Muslims Eject Guide Dogs From Buses: Guide Dog Row

The Sunday Times (London)
July 18, 2010
Marie Woolf

THE transport minister has intervened to stop guide dogs and their blind owners from being ordered off buses because Muslim drivers or passengers
consider the animals unclean.

The refusal, for religious reasons, to carry even guide dogs has become so widespread that it was raised in the House of Lords last week by Lord
Monson, a crossbench peer.

Last night Norman Baker, the transport minister, signalled to bus companies that a religious objection was not a reason to eject a passenger with a
well-behaved dog.

“If dogs are causing a nuisance, a driver has every right to ask the owner to leave,” he said. “It is much more questionable to be asked to remove a
dog for religious reasons. One person’s freedom is someone else’s restriction.”

The Guide Dogs for the Blind Association said that, although refusing to take a blind person with a dog in a bus or taxi was illegal under disability
discrimination law, it received constant complaints from members.

There had been so many reports from blind people with guide dogs who had been thrown off buses or refused a ride by cab drivers that it had held
talks with Islamic organisations about the problem. The Muslim Council of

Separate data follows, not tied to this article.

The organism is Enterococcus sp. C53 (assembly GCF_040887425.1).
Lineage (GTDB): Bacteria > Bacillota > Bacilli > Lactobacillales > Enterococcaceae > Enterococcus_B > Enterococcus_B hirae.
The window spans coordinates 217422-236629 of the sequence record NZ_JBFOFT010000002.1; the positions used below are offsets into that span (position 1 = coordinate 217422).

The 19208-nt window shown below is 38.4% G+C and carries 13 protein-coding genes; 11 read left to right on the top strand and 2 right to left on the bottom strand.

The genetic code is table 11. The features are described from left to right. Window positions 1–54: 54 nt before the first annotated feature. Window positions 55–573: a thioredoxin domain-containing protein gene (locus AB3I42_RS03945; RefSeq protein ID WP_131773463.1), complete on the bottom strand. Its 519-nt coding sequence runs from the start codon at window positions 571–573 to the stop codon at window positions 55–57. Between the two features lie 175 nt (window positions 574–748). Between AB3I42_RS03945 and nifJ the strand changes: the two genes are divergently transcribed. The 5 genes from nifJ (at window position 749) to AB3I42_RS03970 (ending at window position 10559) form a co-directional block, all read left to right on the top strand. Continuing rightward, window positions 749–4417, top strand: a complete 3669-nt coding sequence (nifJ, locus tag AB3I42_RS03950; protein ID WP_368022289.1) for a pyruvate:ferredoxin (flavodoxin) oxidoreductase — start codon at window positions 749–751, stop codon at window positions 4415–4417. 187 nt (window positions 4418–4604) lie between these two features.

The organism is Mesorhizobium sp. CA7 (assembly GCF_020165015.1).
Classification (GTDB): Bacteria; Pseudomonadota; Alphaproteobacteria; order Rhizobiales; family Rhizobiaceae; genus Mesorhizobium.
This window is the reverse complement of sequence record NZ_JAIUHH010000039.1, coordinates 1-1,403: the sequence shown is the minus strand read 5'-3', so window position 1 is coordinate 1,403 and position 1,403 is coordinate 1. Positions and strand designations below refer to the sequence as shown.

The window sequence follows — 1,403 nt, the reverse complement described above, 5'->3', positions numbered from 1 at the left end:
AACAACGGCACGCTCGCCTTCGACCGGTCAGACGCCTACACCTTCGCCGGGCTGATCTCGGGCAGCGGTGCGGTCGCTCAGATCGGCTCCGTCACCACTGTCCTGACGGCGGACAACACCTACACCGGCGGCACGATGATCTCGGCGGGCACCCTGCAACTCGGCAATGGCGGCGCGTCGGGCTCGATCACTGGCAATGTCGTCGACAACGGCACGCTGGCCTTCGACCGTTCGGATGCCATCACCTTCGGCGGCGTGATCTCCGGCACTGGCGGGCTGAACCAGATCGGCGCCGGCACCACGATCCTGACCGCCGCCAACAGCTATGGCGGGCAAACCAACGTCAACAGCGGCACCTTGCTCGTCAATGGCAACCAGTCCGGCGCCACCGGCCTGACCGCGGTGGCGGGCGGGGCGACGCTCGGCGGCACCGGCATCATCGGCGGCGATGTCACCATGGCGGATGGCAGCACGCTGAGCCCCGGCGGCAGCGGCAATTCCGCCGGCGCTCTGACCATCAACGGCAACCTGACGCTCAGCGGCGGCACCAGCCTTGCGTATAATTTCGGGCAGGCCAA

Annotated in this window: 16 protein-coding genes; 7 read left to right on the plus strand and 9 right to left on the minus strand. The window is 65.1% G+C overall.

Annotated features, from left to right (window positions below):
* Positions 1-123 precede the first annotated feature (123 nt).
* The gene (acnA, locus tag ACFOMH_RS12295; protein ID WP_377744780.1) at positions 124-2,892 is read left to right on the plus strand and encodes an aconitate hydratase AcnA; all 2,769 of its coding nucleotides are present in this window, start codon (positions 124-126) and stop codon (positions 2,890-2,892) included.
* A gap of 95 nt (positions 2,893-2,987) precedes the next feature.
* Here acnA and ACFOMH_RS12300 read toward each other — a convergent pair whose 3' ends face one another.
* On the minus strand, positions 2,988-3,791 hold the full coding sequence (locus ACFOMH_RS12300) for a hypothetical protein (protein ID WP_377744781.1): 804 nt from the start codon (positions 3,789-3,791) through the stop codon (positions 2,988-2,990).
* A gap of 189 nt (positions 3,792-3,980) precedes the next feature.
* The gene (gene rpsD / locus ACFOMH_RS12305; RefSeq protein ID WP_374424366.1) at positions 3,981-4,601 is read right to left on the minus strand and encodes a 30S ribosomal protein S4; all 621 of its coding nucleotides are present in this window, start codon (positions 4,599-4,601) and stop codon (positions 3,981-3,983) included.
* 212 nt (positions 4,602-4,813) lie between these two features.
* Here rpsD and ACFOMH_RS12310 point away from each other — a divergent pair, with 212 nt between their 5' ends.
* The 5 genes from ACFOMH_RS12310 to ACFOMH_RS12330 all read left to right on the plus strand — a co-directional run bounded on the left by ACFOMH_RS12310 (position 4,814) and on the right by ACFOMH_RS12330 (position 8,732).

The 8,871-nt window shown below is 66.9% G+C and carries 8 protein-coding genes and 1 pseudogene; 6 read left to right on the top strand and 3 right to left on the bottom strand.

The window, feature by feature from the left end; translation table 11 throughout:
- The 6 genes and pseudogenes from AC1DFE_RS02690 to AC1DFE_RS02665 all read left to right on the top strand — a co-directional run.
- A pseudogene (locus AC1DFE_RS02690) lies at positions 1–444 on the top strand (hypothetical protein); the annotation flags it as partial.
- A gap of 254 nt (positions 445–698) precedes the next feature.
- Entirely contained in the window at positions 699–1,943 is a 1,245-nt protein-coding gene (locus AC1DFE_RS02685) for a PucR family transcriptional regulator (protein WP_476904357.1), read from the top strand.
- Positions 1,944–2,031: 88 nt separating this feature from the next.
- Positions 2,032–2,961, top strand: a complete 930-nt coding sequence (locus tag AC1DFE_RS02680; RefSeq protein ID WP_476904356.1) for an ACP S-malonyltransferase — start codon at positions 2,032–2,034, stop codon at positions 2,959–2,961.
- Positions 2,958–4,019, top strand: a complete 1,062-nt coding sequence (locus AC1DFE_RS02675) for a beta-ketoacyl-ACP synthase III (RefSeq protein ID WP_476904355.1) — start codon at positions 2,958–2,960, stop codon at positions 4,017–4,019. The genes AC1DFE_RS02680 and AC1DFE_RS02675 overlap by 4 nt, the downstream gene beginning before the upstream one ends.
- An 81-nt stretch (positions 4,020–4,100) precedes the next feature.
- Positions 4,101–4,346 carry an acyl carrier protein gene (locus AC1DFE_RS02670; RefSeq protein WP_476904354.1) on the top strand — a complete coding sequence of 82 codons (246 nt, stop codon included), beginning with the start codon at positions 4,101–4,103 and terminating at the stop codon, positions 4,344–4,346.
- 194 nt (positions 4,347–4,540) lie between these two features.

Britain yesterday urged Muslims to show tolerance and common sense. “We need to be flexible on this,” said a spokesman. “Muslim drivers should have no hesitation in allowing guide dogs into their bus or car.

“Some schools of Islam regard the saliva of dogs as impure and others think there is no problem. If a dog does lick you, it’s not the end of the world.
Just go home and wash yourself.”

George Herridge, 73, a blind former NHS maintenance manager, was told to get off two buses in Reading last year after Muslim passengers objected to his guide dog, a labrador called Andy.

“I was on the bus and a woman with two children didn’t like the dog. The driver asked me to get off.

“A few months previously I was coming home on the bus and there were some children screaming,” he said. “They were Muslims. The driver pulled over and told me to get off. Where I live is a lengthy walk into town. We have no other means of transport.”

The National Federation of the Blind said that the problem was common and “getting worse”.

Its spokeswoman, Jill Allen-King, said she had been left on the kerb repeatedly after Muslim taxi drivers had refused to take her and her guide
dog. She said there had been problems with Muslim bus drivers too.

Allen-King said: “Last year, a Muslim taxi driver went mad when I tried to get in with my dog. He said, ‘I have to go home now and wash myself.'” Chris
Laurence, veterinary director of the Dogs Trust, said: “If people have religious reservations that prevent them being anywhere near a dog, it is up
to them to move.”

Drivers have discretion to refuse to carry non-disabled passengers with dogs.

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